11 Simple Habits to Help You Sleep Soundly at Night

Regular sex, good eating habits and more can lead to better ZZZs.

Updated on April 12, 2022

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When you’re tossing and turning at 3 a.m., it feels like you’re never going to get to sleep. But what if we told you adjusting some of your habits could help? That’s right—you may have more control over your ZZZs than you think.

From the time you have your last sip of coffee in the afternoon, to the number of meals you eat throughout the day, keeping your body on a pretty regular schedule can help you wind down at night.

From sleep specialist Christopher Morgan, MD, of Mercy Health in Grand Rapids, Michigan, here are 11 sure-fire ways to get restful slumber.

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Track your sleep

The same way tracking your daily eats can help you achieve your weight loss goals, keeping track of your sleep habits may help you get better ZZZs.

Many sleep experts recommend that their patients keep a diary of both their sleep patterns and the lifestyle habits that affect sleep. Some of the most important things to keep track of include: hours slept, any sleep disturbances or disruptions that caused you to wake up in the night, how you felt the next day (tired? energized?), how much caffeine or alcohol you consumed, the medications you took and any exercise you performed.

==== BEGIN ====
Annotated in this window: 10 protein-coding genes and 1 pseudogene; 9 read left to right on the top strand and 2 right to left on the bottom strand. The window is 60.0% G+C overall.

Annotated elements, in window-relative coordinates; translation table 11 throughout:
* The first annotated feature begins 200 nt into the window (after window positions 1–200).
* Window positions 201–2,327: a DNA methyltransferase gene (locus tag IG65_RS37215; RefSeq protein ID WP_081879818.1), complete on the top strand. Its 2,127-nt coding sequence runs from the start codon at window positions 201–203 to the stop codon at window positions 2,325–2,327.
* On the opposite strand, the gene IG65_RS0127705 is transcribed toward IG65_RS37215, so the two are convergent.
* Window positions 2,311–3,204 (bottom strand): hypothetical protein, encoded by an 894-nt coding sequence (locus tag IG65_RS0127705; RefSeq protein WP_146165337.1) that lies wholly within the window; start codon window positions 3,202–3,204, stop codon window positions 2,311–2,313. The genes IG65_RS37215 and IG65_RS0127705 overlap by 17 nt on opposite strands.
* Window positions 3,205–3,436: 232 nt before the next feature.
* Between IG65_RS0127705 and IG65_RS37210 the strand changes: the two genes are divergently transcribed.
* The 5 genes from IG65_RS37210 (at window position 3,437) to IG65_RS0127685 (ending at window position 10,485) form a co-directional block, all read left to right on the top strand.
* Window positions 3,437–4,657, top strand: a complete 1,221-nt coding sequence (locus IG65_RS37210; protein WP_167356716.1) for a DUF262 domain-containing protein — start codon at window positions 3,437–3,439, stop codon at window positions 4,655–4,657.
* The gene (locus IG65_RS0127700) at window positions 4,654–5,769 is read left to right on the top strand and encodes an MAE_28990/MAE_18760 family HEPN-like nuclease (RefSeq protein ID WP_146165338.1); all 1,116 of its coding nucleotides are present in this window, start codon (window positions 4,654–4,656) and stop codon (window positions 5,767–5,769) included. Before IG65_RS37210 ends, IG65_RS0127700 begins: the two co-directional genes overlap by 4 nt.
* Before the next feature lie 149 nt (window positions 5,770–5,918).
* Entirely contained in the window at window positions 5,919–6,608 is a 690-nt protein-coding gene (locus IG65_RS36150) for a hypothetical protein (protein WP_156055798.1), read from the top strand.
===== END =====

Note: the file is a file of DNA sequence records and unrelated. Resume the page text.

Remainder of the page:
When journaling your sleep habits, use Sharecare for iPhone or Android to record all of the details when you wake up; being as specific as possible will help you and your healthcare provider notice patterns and come up with a treatment plan. You may even start to notice problem areas on your own, and the ways in which you can improve. Bring your sleep journal to both general practitioner appointments and appointments with specialists—it’s best for all of your doctors to be aware of your sleeping patterns.

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Break a sweat

Getting at least 150 minutes of exercise a week can help you feel more alert throughout the day, and can also help you sleep better at night. One study, published in Mental Health and Physical Activity, found that men and women ages 18 to 85 who got 150 minutes of either moderate or vigorous activity per week improved the quality of their sleep by 65 percent. And according to a National Sleep Foundation poll, vigorous exercisers are almost twice as likely as non-exercisers to report they had a good night of sleep.